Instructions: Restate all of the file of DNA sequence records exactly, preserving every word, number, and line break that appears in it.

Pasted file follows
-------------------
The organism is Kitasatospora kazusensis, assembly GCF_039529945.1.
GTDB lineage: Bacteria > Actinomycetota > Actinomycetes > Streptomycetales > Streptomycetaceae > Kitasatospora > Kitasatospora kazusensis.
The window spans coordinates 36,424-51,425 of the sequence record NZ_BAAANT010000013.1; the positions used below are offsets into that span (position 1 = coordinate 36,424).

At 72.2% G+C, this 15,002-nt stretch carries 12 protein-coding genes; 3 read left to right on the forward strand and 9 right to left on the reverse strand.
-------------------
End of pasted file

The organism is Kitasatospora kazusensis, assembly GCF_039529945.1.
GTDB lineage: Bacteria > Actinomycetota > Actinomycetes > Streptomycetales > Streptomycetaceae > Kitasatospora > Kitasatospora kazusensis.
The window spans coordinates 36,424-51,425 of the sequence record NZ_BAAANT010000013.1; the positions used below are offsets into that span (position 1 = coordinate 36,424).

At 72.2% G+C, this 15,002-nt stretch carries 12 protein-coding genes; 3 read left to right on the forward strand and 9 right to left on the reverse strand.